Frame your proposal in a way that makes sense for both sides.

plan b

Have backups ready.

Of course, there’s always the chance that your supplier won’t consider your proposal. Think about this outcome in advance and how you might respond. If the longer payment terms are critical to your plans, then you may need to have backups lined up.

Contact those backup suppliers in advance and see if you can get favorable payment terms from them. Then you can use that information as a negotiation point. If you mention that a competing supplier has agreed to meet your terms, your supplier may be more willing to consider the proposal.

business honesty

Be honest.

This goes back to the point about having a good relationship with the supplier. If they’re truly a trusted partner for your business, there’s no point in lying about the reason why you want the extended payment terms.

If you need better terms because you’re in a cash crunch, simply tell them that. They’ve likely been in that exact same position before. They know what it feels like. What’s more, if they value your business, they want you to be successful. The last thing they want is for you to go out of business because that means they’ll lose a customer.

Honesty and transparency can go a long way in these conversations.

reasonable business terms

Be reasonable.

Yes, there are some companies that have net-90 or even net-never payment terms with their suppliers. They usually go by names like Wal-Mart or Home Depot. In other words, they’re massive companies that sell so much business that they can pretty much demand any terms they want.

Just because other companies have those kinds of terms doesn’t mean you’re in position to ask for the same thing. If you’re at net-30 now, try to get to net-45 or net-60. Don’t go straight for net-never. Your vendor isn’t likely to take your proposal seriously if it’s not reasonable.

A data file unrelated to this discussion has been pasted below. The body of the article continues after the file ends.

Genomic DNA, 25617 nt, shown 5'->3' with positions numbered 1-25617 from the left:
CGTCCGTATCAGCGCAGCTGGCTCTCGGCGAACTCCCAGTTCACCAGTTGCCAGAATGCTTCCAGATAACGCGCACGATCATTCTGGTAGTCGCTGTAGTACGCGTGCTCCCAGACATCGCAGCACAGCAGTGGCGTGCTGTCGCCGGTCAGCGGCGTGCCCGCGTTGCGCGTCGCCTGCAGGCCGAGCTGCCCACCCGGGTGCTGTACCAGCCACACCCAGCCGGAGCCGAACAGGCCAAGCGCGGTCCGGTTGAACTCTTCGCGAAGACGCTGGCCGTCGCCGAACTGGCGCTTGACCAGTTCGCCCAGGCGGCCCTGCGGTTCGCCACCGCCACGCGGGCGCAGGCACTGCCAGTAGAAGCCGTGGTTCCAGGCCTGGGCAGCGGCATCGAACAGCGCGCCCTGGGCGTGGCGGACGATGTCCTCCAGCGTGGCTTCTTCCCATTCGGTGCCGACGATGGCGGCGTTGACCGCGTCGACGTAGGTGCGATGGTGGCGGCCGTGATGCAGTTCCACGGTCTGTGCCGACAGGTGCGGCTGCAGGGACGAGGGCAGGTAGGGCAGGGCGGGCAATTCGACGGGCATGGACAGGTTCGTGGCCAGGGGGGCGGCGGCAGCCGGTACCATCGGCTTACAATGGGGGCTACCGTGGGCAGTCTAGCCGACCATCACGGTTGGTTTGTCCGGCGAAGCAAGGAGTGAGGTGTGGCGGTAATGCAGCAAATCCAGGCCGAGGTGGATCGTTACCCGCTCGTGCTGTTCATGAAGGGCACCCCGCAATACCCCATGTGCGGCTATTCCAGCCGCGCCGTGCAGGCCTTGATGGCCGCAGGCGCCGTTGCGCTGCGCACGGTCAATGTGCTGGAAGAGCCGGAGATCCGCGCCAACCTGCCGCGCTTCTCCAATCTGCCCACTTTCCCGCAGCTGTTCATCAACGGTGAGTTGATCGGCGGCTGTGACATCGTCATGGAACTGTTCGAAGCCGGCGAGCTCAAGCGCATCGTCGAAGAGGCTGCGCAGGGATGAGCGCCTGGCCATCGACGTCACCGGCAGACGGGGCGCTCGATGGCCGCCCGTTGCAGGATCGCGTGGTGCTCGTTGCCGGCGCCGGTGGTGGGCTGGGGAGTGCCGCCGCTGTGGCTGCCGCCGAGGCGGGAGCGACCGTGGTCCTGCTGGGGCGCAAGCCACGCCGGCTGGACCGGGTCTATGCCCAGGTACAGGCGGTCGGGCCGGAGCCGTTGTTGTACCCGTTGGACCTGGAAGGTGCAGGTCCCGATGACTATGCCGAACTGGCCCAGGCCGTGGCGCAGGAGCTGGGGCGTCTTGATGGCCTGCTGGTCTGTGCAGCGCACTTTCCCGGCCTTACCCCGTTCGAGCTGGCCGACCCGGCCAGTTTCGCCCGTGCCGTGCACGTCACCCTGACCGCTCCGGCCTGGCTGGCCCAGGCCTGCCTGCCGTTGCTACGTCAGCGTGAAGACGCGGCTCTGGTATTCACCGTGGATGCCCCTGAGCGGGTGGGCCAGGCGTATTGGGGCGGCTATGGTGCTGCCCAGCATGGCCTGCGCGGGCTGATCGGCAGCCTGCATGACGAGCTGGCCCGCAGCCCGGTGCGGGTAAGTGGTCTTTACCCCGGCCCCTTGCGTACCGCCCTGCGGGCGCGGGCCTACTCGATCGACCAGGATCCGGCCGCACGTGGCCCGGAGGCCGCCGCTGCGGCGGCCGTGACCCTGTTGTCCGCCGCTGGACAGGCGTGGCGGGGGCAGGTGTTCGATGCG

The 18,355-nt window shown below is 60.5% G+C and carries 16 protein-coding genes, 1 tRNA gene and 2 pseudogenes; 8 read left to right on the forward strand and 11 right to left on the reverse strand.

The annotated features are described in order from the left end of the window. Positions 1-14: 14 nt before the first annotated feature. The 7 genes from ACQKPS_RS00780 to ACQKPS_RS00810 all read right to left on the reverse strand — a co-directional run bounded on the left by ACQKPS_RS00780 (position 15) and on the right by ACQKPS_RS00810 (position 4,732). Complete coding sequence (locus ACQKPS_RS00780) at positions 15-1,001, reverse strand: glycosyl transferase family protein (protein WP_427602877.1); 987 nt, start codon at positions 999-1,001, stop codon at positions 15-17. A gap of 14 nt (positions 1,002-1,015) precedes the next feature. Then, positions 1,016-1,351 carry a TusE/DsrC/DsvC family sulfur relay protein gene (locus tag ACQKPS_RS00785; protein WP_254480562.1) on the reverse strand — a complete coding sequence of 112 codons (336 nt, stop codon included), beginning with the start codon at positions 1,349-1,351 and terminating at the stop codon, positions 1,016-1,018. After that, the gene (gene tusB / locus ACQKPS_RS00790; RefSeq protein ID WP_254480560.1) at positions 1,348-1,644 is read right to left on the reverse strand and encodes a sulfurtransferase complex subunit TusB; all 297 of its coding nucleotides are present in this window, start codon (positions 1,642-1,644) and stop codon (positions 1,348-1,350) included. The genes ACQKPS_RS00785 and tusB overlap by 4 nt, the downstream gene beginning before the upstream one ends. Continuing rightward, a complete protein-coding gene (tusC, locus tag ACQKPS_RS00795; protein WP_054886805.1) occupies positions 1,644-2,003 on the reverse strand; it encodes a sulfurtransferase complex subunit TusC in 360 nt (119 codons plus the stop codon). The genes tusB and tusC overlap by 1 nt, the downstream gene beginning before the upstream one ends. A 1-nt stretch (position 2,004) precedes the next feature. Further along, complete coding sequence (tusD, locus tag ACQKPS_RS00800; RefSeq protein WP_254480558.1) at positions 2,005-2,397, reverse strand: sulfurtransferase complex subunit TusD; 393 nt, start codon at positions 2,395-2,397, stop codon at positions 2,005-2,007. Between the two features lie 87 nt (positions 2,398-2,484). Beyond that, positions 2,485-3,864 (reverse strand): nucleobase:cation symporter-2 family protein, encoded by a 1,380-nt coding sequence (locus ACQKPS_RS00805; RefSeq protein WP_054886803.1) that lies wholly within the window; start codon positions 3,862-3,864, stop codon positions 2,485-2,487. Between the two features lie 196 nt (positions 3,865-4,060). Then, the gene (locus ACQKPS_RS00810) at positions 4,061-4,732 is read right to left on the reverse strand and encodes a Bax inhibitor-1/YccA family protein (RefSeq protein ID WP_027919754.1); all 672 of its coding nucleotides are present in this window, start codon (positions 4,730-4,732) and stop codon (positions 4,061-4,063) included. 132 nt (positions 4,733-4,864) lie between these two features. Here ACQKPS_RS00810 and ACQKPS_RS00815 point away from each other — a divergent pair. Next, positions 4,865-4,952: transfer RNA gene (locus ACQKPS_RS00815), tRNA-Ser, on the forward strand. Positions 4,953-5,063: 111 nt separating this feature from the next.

Consider how much volume you order from the vendor and how that may compare to their other customers. Also consider what’s normal in your industry. If those two considerations don’t support your proposal, you may be a little unreasonable in your expectations.

right person

Make sure you’re talking to the right person.

Finally, be certain that you’re talking to the person who can make the decision. Your salesperson probably isn’t the right person. Unfortunately, they also may not be helpful in passing you on to the correct individual.

Ask your contact who is responsible deciding payment terms and then reach out directly to that person. It’s probably the company’s national sales manager or maybe even their COO or CFO. They’ll know the company’s numbers and cash situation and will be in a better position to seriously consider your request.

The great thing about improving vendor terms is that it’s a way to improve your cash flow without dinging your credit. Don’t pass up this option the next time you’re in a cash crunch.

Comments

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Great work guys. This is the most complete information about factoring and QuickBooks I've been able to find online. Thanks a bunch!